The ceremonial turn of the shovel took place on a warm Tuesday afternoon. The real work will begin in a few days for the long-awaited Old Augusta Road project.
County and R.B. Baker Construction officials wielded the gold shovels to mark the start of phase I of the paving and extension.
“It’s been in the works for a long time,” said commission Chairwoman Myra Lewis. “We’re finally making some progress.”
Said Commissioner Verna Phillips: “I’m really happy. This has been in the works for a long, long, long time. This will help alleviate the traffic congestion on Highway 21.”
The first phase will be from Highway 21 at the county line to Chimney Road, a distance of approximately 2.75 miles.
The road will be two 12-foot lanes with a right-of-way for four lanes. The projected cost is $4.9 million.
The road will tie into Highway 21 where the existing Effingham County Chamber of Commerce sign stands.
Phillips said the state Department of Transportation originally gave the county a start date of 2007 and then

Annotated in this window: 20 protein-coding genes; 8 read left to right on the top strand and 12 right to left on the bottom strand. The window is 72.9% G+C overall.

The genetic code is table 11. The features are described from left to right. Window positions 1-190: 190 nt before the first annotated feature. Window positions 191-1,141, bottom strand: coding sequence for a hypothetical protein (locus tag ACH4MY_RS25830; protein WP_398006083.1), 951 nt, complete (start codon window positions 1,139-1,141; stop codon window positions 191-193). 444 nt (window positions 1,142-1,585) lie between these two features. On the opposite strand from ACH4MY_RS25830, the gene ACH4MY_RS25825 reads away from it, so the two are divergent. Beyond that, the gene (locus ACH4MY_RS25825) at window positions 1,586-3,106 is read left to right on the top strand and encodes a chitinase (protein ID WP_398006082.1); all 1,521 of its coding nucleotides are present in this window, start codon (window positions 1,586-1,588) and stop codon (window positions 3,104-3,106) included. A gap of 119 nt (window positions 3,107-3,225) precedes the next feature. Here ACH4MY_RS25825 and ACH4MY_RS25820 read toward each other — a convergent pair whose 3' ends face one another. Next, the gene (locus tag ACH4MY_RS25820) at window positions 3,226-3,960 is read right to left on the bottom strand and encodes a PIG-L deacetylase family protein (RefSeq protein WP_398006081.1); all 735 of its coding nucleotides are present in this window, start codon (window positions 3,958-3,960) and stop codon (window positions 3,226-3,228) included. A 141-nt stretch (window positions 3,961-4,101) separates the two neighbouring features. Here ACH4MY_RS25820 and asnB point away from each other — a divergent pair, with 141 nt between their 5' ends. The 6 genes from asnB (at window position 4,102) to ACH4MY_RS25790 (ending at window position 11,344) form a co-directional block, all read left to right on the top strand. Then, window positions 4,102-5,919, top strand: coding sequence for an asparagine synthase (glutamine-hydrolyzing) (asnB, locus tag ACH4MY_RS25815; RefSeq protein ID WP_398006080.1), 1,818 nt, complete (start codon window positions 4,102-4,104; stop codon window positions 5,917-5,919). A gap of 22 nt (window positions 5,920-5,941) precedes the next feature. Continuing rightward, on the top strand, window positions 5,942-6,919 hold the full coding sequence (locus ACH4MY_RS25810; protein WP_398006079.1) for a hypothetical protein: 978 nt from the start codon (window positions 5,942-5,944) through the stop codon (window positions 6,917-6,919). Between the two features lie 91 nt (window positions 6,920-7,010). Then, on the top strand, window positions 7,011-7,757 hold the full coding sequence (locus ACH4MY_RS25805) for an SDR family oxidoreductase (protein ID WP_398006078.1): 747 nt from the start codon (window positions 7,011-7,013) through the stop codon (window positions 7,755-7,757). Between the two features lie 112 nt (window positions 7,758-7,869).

pushed it back to 2011. That’s when the county decided to approach the project in three phases.
The second phase will run from Chimney Road to Fort Howard Road just past the Georgia-Pacific mill, a length of more than four miles. Survey and alignment work on that stretch has been finished and rights-of-way acquisitions, drawings and state approvals are expected to take place in the next year to two years.
Preliminary costs for phase 2 are $7.5 million.
“Our largest return on investment will be phase 2,” Phillips said. “We are looking forward to getting that started.”
Phase 3 is the stretch from Fort Howard Road to Highway 275, but plans and details have not been developed for it.
George Washington is said to have traveled Old Augusta Road on his visit to the area and Phillips believes the road will have an impact on the county’s future.
“Now the road will bolster the vitality of the community,” she said. “It will open opportunities for the economic development of Effingham County.”
Phillips, in whose district the project lies, didn’t know what to think when she saw the date — April 1 — of the groundbreaking.
“When staff told me the date, I was sure I was going to be the only one here,” she said.
R.B. Baker project manager Joel Millsap said his company plans to start clearing in the next two weeks. Construction is expected to last until next spring.
“It’s going to take a while to get everything cleared and grubbed,” he said. “By May, we should be making good progress.”